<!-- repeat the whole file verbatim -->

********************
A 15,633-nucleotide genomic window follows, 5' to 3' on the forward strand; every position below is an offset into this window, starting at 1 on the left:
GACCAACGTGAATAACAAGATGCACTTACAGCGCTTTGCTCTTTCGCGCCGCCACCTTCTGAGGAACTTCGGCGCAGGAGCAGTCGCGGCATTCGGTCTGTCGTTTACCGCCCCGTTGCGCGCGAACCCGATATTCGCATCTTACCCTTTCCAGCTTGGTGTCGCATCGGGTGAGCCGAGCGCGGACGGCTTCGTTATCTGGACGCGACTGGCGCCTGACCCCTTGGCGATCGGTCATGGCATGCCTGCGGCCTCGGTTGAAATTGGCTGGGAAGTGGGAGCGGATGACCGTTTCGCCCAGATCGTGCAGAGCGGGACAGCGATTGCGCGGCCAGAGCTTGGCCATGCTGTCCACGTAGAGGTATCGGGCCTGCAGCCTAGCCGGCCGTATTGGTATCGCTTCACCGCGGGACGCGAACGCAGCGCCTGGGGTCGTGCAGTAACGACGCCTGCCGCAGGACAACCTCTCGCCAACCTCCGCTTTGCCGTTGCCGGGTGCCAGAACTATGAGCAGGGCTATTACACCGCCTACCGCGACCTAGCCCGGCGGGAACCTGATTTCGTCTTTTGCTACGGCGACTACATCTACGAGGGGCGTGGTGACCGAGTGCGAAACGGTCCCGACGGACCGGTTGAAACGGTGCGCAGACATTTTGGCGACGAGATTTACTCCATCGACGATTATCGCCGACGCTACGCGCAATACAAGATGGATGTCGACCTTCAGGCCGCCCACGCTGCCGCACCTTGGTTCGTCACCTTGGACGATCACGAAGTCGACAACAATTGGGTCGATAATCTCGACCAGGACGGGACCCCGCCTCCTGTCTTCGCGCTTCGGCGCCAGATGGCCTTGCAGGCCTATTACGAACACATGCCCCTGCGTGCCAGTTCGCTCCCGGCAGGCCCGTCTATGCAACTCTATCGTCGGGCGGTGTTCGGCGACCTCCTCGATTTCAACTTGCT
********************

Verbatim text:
A 15,633-nucleotide genomic window follows, 5' to 3' on the forward strand; every position below is an offset into this window, starting at 1 on the left:
GACCAACGTGAATAACAAGATGCACTTACAGCGCTTTGCTCTTTCGCGCCGCCACCTTCTGAGGAACTTCGGCGCAGGAGCAGTCGCGGCATTCGGTCTGTCGTTTACCGCCCCGTTGCGCGCGAACCCGATATTCGCATCTTACCCTTTCCAGCTTGGTGTCGCATCGGGTGAGCCGAGCGCGGACGGCTTCGTTATCTGGACGCGACTGGCGCCTGACCCCTTGGCGATCGGTCATGGCATGCCTGCGGCCTCGGTTGAAATTGGCTGGGAAGTGGGAGCGGATGACCGTTTCGCCCAGATCGTGCAGAGCGGGACAGCGATTGCGCGGCCAGAGCTTGGCCATGCTGTCCACGTAGAGGTATCGGGCCTGCAGCCTAGCCGGCCGTATTGGTATCGCTTCACCGCGGGACGCGAACGCAGCGCCTGGGGTCGTGCAGTAACGACGCCTGCCGCAGGACAACCTCTCGCCAACCTCCGCTTTGCCGTTGCCGGGTGCCAGAACTATGAGCAGGGCTATTACACCGCCTACCGCGACCTAGCCCGGCGGGAACCTGATTTCGTCTTTTGCTACGGCGACTACATCTACGAGGGGCGTGGTGACCGAGTGCGAAACGGTCCCGACGGACCGGTTGAAACGGTGCGCAGACATTTTGGCGACGAGATTTACTCCATCGACGATTATCGCCGACGCTACGCGCAATACAAGATGGATGTCGACCTTCAGGCCGCCCACGCTGCCGCACCTTGGTTCGTCACCTTGGACGATCACGAAGTCGACAACAATTGGGTCGATAATCTCGACCAGGACGGGACCCCGCCTCCTGTCTTCGCGCTTCGGCGCCAGATGGCCTTGCAGGCCTATTACGAACACATGCCCCTGCGTGCCAGTTCGCTCCCGGCAGGCCCGTCTATGCAACTCTATCGTCGGGCGGTGTTCGGCGACCTCCTCGATTTCAACTTGCT